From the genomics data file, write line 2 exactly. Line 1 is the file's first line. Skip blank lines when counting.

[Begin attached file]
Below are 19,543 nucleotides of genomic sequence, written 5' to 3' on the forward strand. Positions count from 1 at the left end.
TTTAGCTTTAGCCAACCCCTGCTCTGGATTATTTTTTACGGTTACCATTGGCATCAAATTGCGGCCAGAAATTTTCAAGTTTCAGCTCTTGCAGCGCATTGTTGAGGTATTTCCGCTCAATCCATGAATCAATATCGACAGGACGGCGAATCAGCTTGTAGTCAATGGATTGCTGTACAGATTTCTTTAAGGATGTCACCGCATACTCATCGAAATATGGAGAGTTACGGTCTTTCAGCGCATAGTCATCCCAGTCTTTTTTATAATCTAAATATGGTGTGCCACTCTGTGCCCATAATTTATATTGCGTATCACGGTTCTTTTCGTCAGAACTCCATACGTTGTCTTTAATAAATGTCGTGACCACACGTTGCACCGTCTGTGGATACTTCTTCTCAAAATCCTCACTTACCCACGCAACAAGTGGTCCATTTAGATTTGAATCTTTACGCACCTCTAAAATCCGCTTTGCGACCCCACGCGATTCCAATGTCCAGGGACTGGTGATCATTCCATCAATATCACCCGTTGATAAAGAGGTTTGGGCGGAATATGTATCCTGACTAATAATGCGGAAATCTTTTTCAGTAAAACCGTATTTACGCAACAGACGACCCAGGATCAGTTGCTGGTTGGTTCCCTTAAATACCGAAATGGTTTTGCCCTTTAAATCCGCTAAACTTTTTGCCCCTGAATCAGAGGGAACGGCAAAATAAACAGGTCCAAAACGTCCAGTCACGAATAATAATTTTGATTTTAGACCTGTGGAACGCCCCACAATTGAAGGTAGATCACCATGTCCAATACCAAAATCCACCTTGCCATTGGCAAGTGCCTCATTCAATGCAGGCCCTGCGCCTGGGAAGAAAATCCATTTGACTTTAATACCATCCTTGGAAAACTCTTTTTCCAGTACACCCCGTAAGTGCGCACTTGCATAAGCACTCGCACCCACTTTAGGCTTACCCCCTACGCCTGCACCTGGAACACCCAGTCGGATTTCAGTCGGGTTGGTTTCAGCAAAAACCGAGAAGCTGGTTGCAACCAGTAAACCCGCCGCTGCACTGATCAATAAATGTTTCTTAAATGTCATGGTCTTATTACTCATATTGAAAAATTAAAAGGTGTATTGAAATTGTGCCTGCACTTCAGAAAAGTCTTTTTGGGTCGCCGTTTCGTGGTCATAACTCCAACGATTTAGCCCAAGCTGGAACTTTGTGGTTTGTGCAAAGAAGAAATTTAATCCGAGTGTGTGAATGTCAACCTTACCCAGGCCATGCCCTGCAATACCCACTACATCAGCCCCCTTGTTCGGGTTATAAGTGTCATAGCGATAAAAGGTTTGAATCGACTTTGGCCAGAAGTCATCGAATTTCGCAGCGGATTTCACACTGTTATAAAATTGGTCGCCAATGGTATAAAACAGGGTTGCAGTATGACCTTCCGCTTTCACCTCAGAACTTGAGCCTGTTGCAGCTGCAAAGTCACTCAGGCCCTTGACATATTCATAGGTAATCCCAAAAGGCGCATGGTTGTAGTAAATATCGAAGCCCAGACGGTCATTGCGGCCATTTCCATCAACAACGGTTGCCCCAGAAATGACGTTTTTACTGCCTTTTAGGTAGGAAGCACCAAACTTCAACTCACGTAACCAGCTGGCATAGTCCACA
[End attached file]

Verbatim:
TTTAGCTTTAGCCAACCCCTGCTCTGGATTATTTTTTACGGTTACCATTGGCATCAAATTGCGGCCAGAAATTTTCAAGTTTCAGCTCTTGCAGCGCATTGTTGAGGTATTTCCGCTCAATCCATGAATCAATATCGACAGGACGGCGAATCAGCTTGTAGTCAATGGATTGCTGTACAGATTTCTTTAAGGATGTCACCGCATACTCATCGAAATATGGAGAGTTACGGTCTTTCAGCGCATAGTCATCCCAGTCTTTTTTATAATCTAAATATGGTGTGCCACTCTGTGCCCATAATTTATATTGCGTATCACGGTTCTTTTCGTCAGAACTCCATACGTTGTCTTTAATAAATGTCGTGACCACACGTTGCACCGTCTGTGGATACTTCTTCTCAAAATCCTCACTTACCCACGCAACAAGTGGTCCATTTAGATTTGAATCTTTACGCACCTCTAAAATCCGCTTTGCGACCCCACGCGATTCCAATGTCCAGGGACTGGTGATCATTCCATCAATATCACCCGTTGATAAAGAGGTTTGGGCGGAATATGTATCCTGACTAATAATGCGGAAATCTTTTTCAGTAAAACCGTATTTACGCAACAGACGACCCAGGATCAGTTGCTGGTTGGTTCCCTTAAATACCGAAATGGTTTTGCCCTTTAAATCCGCTAAACTTTTTGCCCCTGAATCAGAGGGAACGGCAAAATAAACAGGTCCAAAACGTCCAGTCACGAATAATAATTTTGATTTTAGACCTGTGGAACGCCCCACAATTGAAGGTAGATCACCATGTCCAATACCAAAATCCACCTTGCCATTGGCAAGTGCCTCATTCAATGCAGGCCCTGCGCCTGGGAAGAAAATCCATTTGACTTTAATACCATCCTTGGAAAACTCTTTTTCCAGTACACCCCGTAAGTGCGCACTTGCATAAGCACTCGCACCCACTTTAGGCTTACCCCCTACGCCTGCACCTGGAACACCCAGTCGGATTTCAGTCGGGTTGGTTTCAGCAAAAACCGAGAAGCTGGTTGCAACCAGTAAACCCGCCGCTGCACTGATCAATAAATGTTTCTTAAATGTCATGGTCTTATTACTCATATTGAAAAATTAAAAGGTGTATTGAAATTGTGCCTGCACTTCAGAAAAGTCTTTTTGGGTCGCCGTTTCGTGGTCATAACTCCAACGATTTAGCCCAAGCTGGAACTTTGTGGTTTGTGCAAAGAAGAAATTTAATCCGAGTGTGTGAATGTCAACCTTACCCAGGCCATGCCCTGCAATACCCACTACATCAGCCCCCTTGTTCGGGTTATAAGTGTCATAGCGATAAAAGGTTTGAATCGACTTTGGCCAGAAGTCATCGAATTTCGCAGCGGATTTCACACTGTTATAAAATTGGTCGCCAATGGTATAAAACAGGGTTGCAGTATGACCTTCCGCTTTCACCTCAGAACTTGAGCCTGTTGCAGCTGCAAAGTCACTCAGGCCCTTGACATATTCATAGGTAATCCCAAAAGGCGCATGGTTGTAGTAAATATCGAAGCCCAGACGGTCATTGCGGCCATTTCCATCAACAACGGTTGCCCCAGAAATGACGTTTTTACTGCCTTTTAGGTAGGAAGCACCAAACTTCAACTCACGTAACCAGCTGGCATAGTCCACA